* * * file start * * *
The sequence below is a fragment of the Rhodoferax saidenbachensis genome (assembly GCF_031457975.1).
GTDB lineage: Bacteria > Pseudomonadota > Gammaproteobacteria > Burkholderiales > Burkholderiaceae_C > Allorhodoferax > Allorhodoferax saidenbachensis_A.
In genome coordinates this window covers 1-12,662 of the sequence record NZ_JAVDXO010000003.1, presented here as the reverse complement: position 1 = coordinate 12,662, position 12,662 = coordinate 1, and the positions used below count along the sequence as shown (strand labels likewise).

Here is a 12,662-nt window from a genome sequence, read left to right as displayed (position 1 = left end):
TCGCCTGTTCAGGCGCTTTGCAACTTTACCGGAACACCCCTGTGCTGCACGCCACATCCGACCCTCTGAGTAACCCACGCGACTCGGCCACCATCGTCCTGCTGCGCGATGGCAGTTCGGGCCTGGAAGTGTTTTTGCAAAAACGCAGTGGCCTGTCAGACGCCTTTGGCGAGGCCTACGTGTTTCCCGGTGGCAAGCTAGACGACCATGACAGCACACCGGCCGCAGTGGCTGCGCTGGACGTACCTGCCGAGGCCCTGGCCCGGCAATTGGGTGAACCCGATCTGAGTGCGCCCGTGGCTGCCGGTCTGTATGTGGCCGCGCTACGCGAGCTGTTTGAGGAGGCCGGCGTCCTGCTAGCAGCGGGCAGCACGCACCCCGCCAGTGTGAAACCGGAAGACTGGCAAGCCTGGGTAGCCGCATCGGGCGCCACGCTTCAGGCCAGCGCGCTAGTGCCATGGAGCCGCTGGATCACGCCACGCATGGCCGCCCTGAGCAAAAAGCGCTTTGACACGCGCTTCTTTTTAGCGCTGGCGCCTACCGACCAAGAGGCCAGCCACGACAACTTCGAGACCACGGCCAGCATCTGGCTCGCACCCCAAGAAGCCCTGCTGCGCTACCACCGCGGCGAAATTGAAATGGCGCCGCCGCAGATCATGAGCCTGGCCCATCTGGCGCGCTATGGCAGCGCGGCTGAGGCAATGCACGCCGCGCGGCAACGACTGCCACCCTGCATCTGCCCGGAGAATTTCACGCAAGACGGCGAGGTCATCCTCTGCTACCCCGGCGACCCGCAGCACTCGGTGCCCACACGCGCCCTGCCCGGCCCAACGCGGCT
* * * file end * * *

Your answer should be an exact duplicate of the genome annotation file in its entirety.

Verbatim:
The sequence below is a fragment of the Rhodoferax saidenbachensis genome (assembly GCF_031457975.1).
GTDB lineage: Bacteria > Pseudomonadota > Gammaproteobacteria > Burkholderiales > Burkholderiaceae_C > Allorhodoferax > Allorhodoferax saidenbachensis_A.
In genome coordinates this window covers 1-12,662 of the sequence record NZ_JAVDXO010000003.1, presented here as the reverse complement: position 1 = coordinate 12,662, position 12,662 = coordinate 1, and the positions used below count along the sequence as shown (strand labels likewise).

Here is a 12,662-nt window from a genome sequence, read left to right as displayed (position 1 = left end):
TCGCCTGTTCAGGCGCTTTGCAACTTTACCGGAACACCCCTGTGCTGCACGCCACATCCGACCCTCTGAGTAACCCACGCGACTCGGCCACCATCGTCCTGCTGCGCGATGGCAGTTCGGGCCTGGAAGTGTTTTTGCAAAAACGCAGTGGCCTGTCAGACGCCTTTGGCGAGGCCTACGTGTTTCCCGGTGGCAAGCTAGACGACCATGACAGCACACCGGCCGCAGTGGCTGCGCTGGACGTACCTGCCGAGGCCCTGGCCCGGCAATTGGGTGAACCCGATCTGAGTGCGCCCGTGGCTGCCGGTCTGTATGTGGCCGCGCTACGCGAGCTGTTTGAGGAGGCCGGCGTCCTGCTAGCAGCGGGCAGCACGCACCCCGCCAGTGTGAAACCGGAAGACTGGCAAGCCTGGGTAGCCGCATCGGGCGCCACGCTTCAGGCCAGCGCGCTAGTGCCATGGAGCCGCTGGATCACGCCACGCATGGCCGCCCTGAGCAAAAAGCGCTTTGACACGCGCTTCTTTTTAGCGCTGGCGCCTACCGACCAAGAGGCCAGCCACGACAACTTCGAGACCACGGCCAGCATCTGGCTCGCACCCCAAGAAGCCCTGCTGCGCTACCACCGCGGCGAAATTGAAATGGCGCCGCCGCAGATCATGAGCCTGGCCCATCTGGCGCGCTATGGCAGCGCGGCTGAGGCAATGCACGCCGCGCGGCAACGACTGCCACCCTGCATCTGCCCGGAGAATTTCACGCAAGACGGCGAGGTCATCCTCTGCTACCCCGGCGACCCGCAGCACTCGGTGCCCACACGCGCCCTGCCCGGCCCAACGCGGCT